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By 29 Oct 2012Nov 15th, 2017International Justice2 min read

THE court did not have to make a finding that former Rwandan army general Faustin Nyamwasa was a war criminal, but only that there was reason to believe he was one, the North Gauteng High Court heard on Monday.

The Consortium for Refugees and Migrants Rights in South Africa brought an application to challenge the decision by South African authorities to grant refugee status to Mr Nyamwasa.

Anton Katz SC, for the consortium, told the court that Mr Nyamwasa applied for refugee status and was granted asylum on the same day. Mr Katz said this was unheard of and “there must have been something illegal” in the process.

Mr Katz said the way the authorities dealt with the case was irrational and outside the process contemplated by the Refugees Act.

Mr Katz said the one-day turnaround time in processing his application was irrational because the act envisaged an elaborate process to be undertaken by the refugee reception officer and the refugee status determination officer.

Mr Katz said section 4 of the act stated that a person did not qualify for refugee status if there was a reason to believe he or she was a war criminal.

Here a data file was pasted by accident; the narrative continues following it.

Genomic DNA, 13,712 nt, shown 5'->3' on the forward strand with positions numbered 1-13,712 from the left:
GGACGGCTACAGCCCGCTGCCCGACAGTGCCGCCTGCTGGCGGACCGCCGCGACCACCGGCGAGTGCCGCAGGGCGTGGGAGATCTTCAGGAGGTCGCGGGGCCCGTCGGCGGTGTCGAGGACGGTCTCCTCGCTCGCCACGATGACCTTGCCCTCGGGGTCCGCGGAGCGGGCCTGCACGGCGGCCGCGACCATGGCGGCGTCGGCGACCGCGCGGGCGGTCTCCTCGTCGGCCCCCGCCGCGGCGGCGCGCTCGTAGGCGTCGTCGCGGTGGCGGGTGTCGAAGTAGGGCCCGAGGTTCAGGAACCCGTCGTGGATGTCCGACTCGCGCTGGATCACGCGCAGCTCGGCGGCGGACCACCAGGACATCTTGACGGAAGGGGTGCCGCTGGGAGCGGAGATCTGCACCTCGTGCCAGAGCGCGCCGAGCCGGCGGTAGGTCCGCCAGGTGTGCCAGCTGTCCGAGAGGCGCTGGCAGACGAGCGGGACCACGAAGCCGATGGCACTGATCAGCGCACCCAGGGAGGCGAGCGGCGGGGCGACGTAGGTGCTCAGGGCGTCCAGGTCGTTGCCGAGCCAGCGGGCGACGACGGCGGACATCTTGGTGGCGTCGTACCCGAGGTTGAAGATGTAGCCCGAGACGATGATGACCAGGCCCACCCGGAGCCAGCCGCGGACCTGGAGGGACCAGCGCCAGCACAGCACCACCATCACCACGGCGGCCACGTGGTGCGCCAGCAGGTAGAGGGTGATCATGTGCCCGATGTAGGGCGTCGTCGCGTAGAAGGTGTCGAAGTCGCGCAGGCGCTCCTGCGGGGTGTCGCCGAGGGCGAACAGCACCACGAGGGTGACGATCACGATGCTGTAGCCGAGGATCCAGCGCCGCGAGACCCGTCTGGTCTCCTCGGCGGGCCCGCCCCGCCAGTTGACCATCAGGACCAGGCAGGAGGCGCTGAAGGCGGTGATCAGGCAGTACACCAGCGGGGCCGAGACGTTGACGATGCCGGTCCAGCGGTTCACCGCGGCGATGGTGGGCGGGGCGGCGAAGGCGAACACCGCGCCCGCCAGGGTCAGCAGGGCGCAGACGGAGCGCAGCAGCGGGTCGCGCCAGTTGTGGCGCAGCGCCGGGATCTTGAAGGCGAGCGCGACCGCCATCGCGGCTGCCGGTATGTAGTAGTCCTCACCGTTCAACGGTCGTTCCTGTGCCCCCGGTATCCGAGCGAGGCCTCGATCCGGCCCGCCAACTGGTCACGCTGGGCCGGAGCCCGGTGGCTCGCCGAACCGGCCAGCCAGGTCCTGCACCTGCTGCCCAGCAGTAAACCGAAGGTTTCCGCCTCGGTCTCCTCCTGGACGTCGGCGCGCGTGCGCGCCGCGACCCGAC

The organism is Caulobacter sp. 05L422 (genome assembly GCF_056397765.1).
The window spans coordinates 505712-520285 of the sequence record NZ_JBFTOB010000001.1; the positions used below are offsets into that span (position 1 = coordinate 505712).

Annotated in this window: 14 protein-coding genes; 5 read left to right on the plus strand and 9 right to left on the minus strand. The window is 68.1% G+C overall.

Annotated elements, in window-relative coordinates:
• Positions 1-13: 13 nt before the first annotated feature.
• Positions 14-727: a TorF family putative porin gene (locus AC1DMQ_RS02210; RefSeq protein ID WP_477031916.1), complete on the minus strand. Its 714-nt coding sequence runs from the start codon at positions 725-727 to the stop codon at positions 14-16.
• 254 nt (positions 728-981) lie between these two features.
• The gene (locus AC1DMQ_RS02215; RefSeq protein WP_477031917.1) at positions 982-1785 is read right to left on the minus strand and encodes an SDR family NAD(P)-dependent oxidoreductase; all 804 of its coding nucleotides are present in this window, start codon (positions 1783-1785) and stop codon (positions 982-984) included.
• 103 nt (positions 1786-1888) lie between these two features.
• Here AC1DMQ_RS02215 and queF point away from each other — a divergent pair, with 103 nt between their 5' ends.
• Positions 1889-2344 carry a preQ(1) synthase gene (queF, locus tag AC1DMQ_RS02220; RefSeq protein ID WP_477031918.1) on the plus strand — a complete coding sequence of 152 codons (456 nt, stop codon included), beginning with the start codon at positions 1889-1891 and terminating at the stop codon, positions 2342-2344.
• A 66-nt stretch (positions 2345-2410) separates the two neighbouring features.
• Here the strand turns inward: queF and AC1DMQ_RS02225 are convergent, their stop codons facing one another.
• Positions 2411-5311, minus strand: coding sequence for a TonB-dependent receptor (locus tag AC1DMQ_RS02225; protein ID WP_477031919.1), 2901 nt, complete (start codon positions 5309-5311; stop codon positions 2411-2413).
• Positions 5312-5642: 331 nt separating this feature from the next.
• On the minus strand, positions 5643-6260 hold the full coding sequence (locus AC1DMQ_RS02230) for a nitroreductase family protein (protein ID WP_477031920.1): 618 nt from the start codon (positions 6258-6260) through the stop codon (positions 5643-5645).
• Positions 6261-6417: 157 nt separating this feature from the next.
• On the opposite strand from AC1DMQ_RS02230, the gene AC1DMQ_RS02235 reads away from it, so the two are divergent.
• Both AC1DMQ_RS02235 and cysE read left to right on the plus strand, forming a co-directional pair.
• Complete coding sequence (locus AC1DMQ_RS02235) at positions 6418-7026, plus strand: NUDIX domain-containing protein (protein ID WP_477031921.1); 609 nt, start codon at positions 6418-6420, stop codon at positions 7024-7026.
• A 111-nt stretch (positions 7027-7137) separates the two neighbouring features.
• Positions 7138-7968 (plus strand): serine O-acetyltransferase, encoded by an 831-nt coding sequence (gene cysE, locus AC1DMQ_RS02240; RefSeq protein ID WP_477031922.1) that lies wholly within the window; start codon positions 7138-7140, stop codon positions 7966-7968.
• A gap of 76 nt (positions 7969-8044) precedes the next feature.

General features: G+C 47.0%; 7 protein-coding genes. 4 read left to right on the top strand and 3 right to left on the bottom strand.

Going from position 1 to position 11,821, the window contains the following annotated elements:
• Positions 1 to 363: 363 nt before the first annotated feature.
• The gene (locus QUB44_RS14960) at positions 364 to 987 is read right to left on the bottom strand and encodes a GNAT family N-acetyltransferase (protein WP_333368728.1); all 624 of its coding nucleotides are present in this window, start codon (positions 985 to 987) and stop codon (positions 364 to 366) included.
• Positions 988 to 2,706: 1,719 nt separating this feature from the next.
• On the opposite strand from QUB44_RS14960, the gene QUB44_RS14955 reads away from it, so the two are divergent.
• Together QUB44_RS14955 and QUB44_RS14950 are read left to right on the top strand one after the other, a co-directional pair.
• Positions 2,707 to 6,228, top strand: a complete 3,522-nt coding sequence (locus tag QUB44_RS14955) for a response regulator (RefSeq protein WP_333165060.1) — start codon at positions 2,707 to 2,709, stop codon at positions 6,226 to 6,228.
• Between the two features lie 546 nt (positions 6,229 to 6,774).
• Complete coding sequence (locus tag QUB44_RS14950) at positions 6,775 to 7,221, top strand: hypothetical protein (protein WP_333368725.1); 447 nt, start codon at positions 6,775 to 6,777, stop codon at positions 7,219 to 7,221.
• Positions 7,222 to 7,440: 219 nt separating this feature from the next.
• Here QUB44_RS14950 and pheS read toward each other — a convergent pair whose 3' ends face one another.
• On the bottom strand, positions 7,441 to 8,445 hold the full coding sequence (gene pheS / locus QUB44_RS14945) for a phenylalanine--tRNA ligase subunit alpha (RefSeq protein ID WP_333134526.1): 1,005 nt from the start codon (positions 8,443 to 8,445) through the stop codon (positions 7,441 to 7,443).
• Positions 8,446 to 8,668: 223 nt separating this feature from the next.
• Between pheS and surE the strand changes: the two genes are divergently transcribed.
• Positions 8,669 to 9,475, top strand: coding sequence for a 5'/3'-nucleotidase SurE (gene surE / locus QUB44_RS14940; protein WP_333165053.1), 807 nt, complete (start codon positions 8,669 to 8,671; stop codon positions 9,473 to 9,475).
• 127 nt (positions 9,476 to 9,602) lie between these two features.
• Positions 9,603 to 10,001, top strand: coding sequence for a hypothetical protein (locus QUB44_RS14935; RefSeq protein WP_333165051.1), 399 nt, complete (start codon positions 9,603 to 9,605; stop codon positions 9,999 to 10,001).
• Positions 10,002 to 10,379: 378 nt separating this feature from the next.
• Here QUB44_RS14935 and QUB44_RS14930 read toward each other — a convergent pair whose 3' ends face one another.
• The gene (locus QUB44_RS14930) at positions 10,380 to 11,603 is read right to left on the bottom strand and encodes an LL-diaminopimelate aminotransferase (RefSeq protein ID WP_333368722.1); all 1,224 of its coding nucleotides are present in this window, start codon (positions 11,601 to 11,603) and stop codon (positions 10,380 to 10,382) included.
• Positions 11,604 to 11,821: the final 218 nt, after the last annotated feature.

Mr Nyamwasa was an active member of the Rwandan armed forces in the 1990s and there were credible reports that implicated him in the commission of grave human rights violations in Rwanda and the Democratic Republic of Congo.

In 2005, he was appointed as Rwanda’s ambassador to India, a position he held until early 2010. During this time, Mr Nyamwasa openly criticised Rwandan President Paul Kagame’s leadership, straining the close relationship these two men once shared.

In 2010, after being accused of corruption and embezzlement, Mr Nyamwasa fled Rwanda to South Africa.

His presence in South Africa came to light after he survived what is believed to be an attempted assassination.

Shortly after the attack the South African authorities confirmed that Mr Nyamwasa had been granted refugee status.

The matter continues.


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